The Diverse Dialogues series aims to provide opportunities for students, faculty and staff to have conversations about relevant issues of equity, diversity, inclusion, social justice and much more. Be part of crucial campus conversations, help to highlight underrepresented voices, elevate the social justice work being done by our Michigan Tech community and engage and learn from difficult diversity and inclusion issues that affect us all. If you’re part of the dialogue, you’re part of the solution.


WWI Trench Construction Starts Today

WW1CC logo with Quincy MineThe next phase in the construction of the World War I immersive firing trench takes place over the next two days. The 100-foot-long, five-foot-deep trench will open Monday, Sept. 24. The trench is part of “World War I & the Copper Country,” a community-wide commemoration of the Copper Country’s involvement in the First World War.

The actual digging of the trench will begin this morning. Organizers say the contractor is expected to arrive at around 8:30 a.m. with the digging to begin sometime later.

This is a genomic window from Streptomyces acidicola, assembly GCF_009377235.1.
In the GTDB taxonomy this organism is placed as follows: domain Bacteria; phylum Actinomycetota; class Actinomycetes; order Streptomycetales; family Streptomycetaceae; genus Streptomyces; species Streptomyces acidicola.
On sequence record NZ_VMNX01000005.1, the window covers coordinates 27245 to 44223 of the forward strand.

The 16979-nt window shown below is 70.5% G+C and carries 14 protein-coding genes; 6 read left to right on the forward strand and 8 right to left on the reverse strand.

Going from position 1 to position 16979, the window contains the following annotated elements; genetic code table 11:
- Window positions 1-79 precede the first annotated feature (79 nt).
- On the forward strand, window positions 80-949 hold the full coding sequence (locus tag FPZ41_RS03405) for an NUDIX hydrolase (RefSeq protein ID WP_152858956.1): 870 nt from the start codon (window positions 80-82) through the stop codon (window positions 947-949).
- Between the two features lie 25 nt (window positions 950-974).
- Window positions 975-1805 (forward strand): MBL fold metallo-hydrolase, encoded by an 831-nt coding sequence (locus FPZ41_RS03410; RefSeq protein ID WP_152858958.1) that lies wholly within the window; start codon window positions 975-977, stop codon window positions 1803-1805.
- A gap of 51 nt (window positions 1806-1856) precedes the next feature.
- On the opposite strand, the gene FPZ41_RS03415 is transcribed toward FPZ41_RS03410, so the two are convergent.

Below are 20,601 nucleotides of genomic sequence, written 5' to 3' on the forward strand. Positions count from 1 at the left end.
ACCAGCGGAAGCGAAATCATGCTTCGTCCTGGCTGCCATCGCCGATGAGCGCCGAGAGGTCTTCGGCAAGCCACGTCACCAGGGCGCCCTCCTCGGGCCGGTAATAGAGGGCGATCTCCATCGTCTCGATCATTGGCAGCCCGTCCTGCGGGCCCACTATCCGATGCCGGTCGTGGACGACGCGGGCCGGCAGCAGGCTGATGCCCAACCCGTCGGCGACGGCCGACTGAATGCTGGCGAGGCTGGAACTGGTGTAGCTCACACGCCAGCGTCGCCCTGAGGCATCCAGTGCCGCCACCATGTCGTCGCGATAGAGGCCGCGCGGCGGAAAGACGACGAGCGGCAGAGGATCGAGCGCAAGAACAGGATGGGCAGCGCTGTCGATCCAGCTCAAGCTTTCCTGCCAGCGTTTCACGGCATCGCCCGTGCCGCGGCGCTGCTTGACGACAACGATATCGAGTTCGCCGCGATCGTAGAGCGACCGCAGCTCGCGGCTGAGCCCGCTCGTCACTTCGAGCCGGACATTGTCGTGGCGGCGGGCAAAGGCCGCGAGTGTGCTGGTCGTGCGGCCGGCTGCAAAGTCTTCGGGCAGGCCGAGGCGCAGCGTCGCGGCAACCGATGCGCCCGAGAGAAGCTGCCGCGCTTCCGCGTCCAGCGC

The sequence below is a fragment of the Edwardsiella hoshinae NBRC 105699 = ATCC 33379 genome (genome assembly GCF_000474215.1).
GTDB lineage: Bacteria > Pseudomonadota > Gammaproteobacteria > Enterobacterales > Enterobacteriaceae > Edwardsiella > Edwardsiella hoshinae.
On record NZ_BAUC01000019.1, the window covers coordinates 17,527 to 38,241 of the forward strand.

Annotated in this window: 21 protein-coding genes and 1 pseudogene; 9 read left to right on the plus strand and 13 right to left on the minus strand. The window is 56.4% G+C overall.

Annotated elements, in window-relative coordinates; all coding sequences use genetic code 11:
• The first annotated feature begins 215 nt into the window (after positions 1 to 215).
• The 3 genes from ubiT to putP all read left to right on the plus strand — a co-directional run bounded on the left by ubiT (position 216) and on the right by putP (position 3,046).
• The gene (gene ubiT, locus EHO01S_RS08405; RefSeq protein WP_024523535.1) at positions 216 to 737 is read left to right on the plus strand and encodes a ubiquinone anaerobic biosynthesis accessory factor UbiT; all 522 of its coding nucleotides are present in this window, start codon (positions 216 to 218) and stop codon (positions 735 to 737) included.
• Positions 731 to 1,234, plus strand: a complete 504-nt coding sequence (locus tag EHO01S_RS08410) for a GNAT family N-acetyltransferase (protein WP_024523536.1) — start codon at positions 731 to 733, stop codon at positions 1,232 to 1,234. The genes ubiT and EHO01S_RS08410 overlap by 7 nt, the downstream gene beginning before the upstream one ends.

Volunteers are needed for the construction of the firing trench tomorrow (Sept. 8). Last month, the Michigan Tech football team filled about 2,500 burlap sandbags that will be used for the trench.

Those willing to volunteer should come to the trench site near the intersection of U.S. 41 and MacInnes Drive at 10 a.m. tomorrow or check http://ww1cc.mtu.edu/2018/09/trench-updates for the latest information.  Spread the word.


Anthropology Student participates in Undergrad Research Symposium

imedImageJoe Iwanicki – Anthropology – Social Sciences